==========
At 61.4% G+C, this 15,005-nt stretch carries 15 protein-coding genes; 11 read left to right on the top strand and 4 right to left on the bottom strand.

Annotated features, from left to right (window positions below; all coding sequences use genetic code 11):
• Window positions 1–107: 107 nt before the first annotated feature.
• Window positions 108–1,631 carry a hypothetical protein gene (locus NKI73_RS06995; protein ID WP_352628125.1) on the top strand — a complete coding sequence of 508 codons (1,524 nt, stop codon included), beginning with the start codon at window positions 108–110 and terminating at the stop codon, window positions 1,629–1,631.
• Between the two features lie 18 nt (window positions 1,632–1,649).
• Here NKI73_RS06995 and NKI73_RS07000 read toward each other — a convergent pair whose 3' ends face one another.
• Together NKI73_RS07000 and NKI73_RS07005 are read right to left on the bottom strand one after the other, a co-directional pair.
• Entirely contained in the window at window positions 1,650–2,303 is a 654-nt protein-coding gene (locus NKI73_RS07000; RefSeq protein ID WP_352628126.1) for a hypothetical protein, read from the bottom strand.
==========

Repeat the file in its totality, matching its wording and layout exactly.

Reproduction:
At 61.4% G+C, this 15,005-nt stretch carries 15 protein-coding genes; 11 read left to right on the top strand and 4 right to left on the bottom strand.

Annotated features, from left to right (window positions below; all coding sequences use genetic code 11):
• Window positions 1–107: 107 nt before the first annotated feature.
• Window positions 108–1,631 carry a hypothetical protein gene (locus NKI73_RS06995; protein ID WP_352628125.1) on the top strand — a complete coding sequence of 508 codons (1,524 nt, stop codon included), beginning with the start codon at window positions 108–110 and terminating at the stop codon, window positions 1,629–1,631.
• Between the two features lie 18 nt (window positions 1,632–1,649).
• Here NKI73_RS06995 and NKI73_RS07000 read toward each other — a convergent pair whose 3' ends face one another.
• Together NKI73_RS07000 and NKI73_RS07005 are read right to left on the bottom strand one after the other, a co-directional pair.
• Entirely contained in the window at window positions 1,650–2,303 is a 654-nt protein-coding gene (locus NKI73_RS07000; RefSeq protein ID WP_352628126.1) for a hypothetical protein, read from the bottom strand.